I sincerely hope it doesn’t come to that.


Jim Davila on the Lead Codices

Jim Davila has a new post up on his blog briefly sharing some thoughts on an academia.edu article on the lead codices recently written by Samuel Zinner. The article argues for interpreting the codices not as modern forgeries, but as modern Jewish amuletic art. Check it out if you’re interested in the codices.

Lead Codices Update

Jim Davila notes on his blog that The Economist is reporting the formation in London of a Centre for the Study of the Jordanian Lead Books. The Centre’s board will consist of some British politicians, and an “evaluation panel” will be headed by Richard Hayward of Durham University (a phenomenal scholar of early Judaism) and Fayez Khasawneh of Yarmouk University.

This is an interesting development, and I note The Economist’s anonymous article is still taking swipes at “intemperate things” said on the blogosphere. Stay tuned!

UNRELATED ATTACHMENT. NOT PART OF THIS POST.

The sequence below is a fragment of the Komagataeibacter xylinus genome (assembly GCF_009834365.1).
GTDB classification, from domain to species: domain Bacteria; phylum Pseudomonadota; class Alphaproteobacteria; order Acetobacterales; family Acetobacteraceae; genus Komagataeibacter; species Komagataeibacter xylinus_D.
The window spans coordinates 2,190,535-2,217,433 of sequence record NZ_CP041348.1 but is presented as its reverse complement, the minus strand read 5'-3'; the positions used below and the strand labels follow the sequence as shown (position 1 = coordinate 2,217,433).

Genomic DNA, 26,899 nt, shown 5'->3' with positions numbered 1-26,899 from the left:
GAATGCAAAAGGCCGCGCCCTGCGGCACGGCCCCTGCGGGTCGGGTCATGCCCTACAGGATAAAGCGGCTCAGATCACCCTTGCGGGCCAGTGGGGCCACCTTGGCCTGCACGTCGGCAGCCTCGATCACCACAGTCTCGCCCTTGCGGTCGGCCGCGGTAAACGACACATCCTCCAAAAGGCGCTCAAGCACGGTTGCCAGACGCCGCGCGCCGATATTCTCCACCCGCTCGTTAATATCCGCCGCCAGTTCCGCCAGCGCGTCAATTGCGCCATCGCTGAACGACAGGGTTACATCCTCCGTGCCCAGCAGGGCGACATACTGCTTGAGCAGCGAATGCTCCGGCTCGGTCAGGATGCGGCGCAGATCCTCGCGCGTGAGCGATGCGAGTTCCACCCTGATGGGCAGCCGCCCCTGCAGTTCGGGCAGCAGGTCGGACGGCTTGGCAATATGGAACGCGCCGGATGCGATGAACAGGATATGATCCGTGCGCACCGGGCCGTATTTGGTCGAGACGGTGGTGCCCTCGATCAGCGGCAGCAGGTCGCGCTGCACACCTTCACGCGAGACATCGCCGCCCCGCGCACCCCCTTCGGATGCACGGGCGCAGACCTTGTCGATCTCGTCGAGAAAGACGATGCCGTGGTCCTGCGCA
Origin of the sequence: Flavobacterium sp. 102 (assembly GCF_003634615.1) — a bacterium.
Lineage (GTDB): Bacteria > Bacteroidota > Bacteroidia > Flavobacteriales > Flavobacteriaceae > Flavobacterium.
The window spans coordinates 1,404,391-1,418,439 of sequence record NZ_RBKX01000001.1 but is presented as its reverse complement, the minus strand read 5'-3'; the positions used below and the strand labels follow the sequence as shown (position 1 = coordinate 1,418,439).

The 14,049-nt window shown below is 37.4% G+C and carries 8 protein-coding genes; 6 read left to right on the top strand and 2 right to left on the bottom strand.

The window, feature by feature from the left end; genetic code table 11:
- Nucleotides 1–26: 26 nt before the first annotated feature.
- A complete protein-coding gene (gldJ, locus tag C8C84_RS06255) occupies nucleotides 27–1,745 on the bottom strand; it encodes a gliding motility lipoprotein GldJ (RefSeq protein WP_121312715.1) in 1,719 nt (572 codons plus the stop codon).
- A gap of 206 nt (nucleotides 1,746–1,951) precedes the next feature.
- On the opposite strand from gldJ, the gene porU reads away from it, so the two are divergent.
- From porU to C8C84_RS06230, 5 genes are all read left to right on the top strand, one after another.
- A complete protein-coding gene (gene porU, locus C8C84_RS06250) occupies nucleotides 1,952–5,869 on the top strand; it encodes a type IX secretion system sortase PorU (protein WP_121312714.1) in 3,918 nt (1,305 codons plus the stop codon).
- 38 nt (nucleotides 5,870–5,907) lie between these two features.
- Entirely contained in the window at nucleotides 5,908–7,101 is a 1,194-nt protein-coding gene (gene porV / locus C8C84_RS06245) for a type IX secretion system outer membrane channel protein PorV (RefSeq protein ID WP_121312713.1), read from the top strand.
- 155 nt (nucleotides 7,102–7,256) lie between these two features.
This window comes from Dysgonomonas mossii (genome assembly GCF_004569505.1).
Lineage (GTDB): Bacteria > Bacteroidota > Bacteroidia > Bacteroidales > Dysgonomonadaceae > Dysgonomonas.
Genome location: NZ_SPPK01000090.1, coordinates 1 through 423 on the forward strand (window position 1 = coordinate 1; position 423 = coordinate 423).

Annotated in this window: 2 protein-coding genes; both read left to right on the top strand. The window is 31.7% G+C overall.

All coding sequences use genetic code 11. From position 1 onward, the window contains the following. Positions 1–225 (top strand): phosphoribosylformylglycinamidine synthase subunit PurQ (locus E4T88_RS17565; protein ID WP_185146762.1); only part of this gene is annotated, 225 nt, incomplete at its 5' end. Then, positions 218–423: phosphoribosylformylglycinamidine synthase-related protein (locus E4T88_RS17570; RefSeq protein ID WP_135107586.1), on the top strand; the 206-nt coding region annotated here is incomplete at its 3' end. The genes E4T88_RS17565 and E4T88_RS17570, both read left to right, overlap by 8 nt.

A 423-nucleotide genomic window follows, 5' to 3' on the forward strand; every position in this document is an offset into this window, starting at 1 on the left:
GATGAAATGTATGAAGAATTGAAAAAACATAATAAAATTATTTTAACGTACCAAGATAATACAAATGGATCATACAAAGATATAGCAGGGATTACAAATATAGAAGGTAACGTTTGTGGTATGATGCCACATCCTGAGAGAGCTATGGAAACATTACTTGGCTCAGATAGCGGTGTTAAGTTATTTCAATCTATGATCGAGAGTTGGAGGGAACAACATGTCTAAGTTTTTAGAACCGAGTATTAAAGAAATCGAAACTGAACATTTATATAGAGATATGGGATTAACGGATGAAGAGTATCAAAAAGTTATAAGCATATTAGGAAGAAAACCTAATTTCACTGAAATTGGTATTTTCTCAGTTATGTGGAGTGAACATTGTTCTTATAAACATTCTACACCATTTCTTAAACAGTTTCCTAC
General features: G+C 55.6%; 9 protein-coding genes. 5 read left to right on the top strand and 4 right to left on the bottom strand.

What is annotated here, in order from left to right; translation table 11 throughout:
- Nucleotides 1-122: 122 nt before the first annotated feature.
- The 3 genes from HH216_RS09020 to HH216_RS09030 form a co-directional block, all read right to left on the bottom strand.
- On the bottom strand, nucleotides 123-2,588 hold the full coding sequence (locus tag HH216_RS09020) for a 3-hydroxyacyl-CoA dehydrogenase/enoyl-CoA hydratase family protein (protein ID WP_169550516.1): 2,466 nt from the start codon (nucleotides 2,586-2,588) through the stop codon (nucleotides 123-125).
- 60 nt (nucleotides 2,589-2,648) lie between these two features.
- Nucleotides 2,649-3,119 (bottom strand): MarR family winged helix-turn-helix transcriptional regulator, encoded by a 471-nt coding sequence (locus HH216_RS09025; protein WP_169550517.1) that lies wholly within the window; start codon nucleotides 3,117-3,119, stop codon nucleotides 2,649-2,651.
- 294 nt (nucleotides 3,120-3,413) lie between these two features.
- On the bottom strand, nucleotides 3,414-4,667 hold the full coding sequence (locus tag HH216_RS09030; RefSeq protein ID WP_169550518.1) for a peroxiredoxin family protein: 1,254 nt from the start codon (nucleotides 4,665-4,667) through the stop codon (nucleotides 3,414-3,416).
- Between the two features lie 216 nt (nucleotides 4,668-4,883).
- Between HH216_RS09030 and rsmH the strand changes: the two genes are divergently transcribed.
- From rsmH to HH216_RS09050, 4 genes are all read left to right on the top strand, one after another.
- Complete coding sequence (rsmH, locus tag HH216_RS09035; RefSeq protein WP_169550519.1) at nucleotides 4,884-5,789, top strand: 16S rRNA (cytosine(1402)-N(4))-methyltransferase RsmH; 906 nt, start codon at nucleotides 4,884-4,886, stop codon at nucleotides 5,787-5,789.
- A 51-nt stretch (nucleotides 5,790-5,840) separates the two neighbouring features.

Septuagint Vocabulary: Pre-History, Usage, Reception on academia.edu

Jan Joosten, the Regius Professor of Hebrew at the University of Oxford, has placed a pdf of his edited volume, Septuagint Vocabulary: Pre-History, Usage, Reception, on academia.edu. You can view and download it on his profile. He has dozens of his papers available for download as well. Check it out.


The Dead Sea Scrolls and the Developmental Composition of the Bible

They don’t have a cover image up yet, but Brill is advertising a new book by Eugene Ulrich entitled The Dead Sea Scrolls and the Developmental Composition of the Bible. Here’s the blurb: